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DeckerWright Corporation Blog

Why We (Don't) Like Wireless

As a 21st century human, I love wireless. It’s one of the greatest technological innovations of the last several years. Eliminating the physical connection to the internet has given internet users unprecedented freedom and changed the way we retrieve and interact with information. I can now simultaneously order burritos from my computer, remind Alexa to add eggs to my shopping list, stream Netflix on my TV, and check Instagram on my phone without having to rearrange living room furniture in search of an empty wall jack.

As a 21st century I.T. guy, I hate wireless. No matter how many rabbits we pull out of our hat to make it work, wireless remains a source of complaint. Common issues include slow speeds and dropped connections. And don’t even get me started on wireless printing.

Wireless is perfect to binge watch Stranger Things from bed at home, but is it a good solution for business? Here are a few reasons why you should avoid ripping the wires out of your office:

  • Speed. Wireless is slower than wired. Though wireless speeds have increased considerably over the years, they still fall well short of the speeds afforded by wired connections. Gigabit wireless now exists, but so too do 10 gigabit wired connections.
  • Reliability. Wireless is less reliable than wired. Interference–caused by anything from air conditioning units to microwaves to nearby access points–can cause signals to drop and speeds to fluctuate wildly. It is for this reason that we do not recommend wireless printing for business use. For outdoor wireless, everything from rain to wind can affect signal quality. Wired connections are more stable, more reliable, and less prone to interference.
  • Density. Wireless performance depends on the number of users connected to the access point. Available bandwidth is divided by the number of devices attached. The larger the number of connected devices, the less bandwidth there is for each device. Have you ever tried using wireless at a crowded venue?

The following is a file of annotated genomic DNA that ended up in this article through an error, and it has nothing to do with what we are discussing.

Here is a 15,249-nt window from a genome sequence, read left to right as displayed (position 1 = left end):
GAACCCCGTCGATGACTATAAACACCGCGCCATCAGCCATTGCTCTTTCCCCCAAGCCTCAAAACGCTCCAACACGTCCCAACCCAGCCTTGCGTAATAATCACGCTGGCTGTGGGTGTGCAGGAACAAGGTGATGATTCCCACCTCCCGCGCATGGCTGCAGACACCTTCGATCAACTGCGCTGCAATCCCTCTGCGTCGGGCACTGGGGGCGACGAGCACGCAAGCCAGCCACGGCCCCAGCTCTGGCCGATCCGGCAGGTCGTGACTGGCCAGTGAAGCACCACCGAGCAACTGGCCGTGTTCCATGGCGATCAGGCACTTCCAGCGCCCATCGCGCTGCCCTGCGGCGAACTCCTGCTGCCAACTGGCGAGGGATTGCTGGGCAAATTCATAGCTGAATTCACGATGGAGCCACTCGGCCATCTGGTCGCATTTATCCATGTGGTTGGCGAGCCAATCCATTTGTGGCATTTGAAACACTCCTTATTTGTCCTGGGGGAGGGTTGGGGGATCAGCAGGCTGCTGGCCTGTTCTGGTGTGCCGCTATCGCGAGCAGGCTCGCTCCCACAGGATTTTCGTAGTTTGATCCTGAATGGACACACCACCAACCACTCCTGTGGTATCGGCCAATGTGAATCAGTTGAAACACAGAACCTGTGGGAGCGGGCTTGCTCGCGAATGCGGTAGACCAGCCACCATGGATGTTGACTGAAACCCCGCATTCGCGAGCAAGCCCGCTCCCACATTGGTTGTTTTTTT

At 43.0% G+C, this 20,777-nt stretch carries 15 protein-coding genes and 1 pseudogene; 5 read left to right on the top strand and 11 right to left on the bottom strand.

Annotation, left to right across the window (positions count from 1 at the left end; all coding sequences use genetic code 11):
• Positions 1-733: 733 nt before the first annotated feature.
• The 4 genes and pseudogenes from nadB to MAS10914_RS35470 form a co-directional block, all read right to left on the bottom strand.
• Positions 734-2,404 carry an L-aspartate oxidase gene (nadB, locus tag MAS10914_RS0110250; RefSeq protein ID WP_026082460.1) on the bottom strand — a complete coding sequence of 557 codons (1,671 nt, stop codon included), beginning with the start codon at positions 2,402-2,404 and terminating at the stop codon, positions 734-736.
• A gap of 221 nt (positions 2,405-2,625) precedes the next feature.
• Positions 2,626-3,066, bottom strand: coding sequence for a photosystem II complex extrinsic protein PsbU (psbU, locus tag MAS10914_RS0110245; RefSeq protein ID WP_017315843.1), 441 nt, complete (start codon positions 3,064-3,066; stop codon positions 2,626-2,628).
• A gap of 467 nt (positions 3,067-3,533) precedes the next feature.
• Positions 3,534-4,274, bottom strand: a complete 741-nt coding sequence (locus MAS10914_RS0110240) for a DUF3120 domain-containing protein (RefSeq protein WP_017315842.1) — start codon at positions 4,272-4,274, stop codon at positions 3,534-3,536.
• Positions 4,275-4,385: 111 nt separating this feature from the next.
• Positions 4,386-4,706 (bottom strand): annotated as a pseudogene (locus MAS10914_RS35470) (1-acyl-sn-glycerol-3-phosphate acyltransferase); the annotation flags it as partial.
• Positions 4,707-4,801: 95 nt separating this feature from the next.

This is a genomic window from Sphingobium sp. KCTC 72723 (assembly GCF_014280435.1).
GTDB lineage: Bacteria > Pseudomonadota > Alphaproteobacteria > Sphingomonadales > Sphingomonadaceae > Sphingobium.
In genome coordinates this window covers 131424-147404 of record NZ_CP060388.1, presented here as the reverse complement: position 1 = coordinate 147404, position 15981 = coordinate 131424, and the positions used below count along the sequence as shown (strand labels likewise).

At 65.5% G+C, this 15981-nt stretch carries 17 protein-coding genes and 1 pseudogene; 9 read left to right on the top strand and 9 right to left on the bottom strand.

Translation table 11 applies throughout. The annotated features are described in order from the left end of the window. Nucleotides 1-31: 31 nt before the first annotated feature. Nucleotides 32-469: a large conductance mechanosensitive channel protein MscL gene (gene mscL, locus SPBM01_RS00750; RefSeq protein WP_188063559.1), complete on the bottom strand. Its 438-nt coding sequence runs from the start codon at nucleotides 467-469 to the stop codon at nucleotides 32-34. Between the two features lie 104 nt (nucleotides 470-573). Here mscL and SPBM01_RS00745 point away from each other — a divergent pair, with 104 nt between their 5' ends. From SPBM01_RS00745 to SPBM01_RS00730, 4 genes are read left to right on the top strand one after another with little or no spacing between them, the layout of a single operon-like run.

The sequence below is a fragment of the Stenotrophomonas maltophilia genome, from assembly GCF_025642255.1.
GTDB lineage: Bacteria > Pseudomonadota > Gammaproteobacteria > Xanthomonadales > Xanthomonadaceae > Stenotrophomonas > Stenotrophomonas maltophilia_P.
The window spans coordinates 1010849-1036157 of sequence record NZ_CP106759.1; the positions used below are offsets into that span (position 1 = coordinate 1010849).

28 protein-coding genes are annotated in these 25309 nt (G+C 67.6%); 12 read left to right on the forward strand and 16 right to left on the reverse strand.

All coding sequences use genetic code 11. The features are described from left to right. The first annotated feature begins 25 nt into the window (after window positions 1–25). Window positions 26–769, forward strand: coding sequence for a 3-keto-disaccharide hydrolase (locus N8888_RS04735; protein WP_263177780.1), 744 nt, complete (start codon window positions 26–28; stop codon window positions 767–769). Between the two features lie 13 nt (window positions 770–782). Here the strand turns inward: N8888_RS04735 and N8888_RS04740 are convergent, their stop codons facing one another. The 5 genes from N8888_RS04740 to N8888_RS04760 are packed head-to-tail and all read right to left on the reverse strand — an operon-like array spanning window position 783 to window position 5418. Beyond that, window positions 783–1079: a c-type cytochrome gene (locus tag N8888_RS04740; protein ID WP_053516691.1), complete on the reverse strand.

• Construction. Wireless quality depends on building construction. Walls, whether they be sheet rock or cinder block, degrade signal quality. The more walls there are between you and the access point, the weaker your signal is going to be. Metal objects, like wall studs and ventilation ducts, can reflect wireless signals and wreak all sorts of wireless havoc.
  • Security. Wireless is an easy target for hackers. A big problem with wireless is that the signal is broadcast out into the open. That’s why we do not recommend connecting to the free wireless at Starbuck’s.

The only reason to use wireless is for convenience. Wireless–especially wireless printing–is better suited for the home. In the office, wireless is best used for connecting smartphones or for creating a separate network for guests. A perfect example is a waiting room in a doctor’s office.

In today's fast-paced world of business, performance trumps convenience. Wire might not be sexy, but they work, and they'll keep your business from falling behind.

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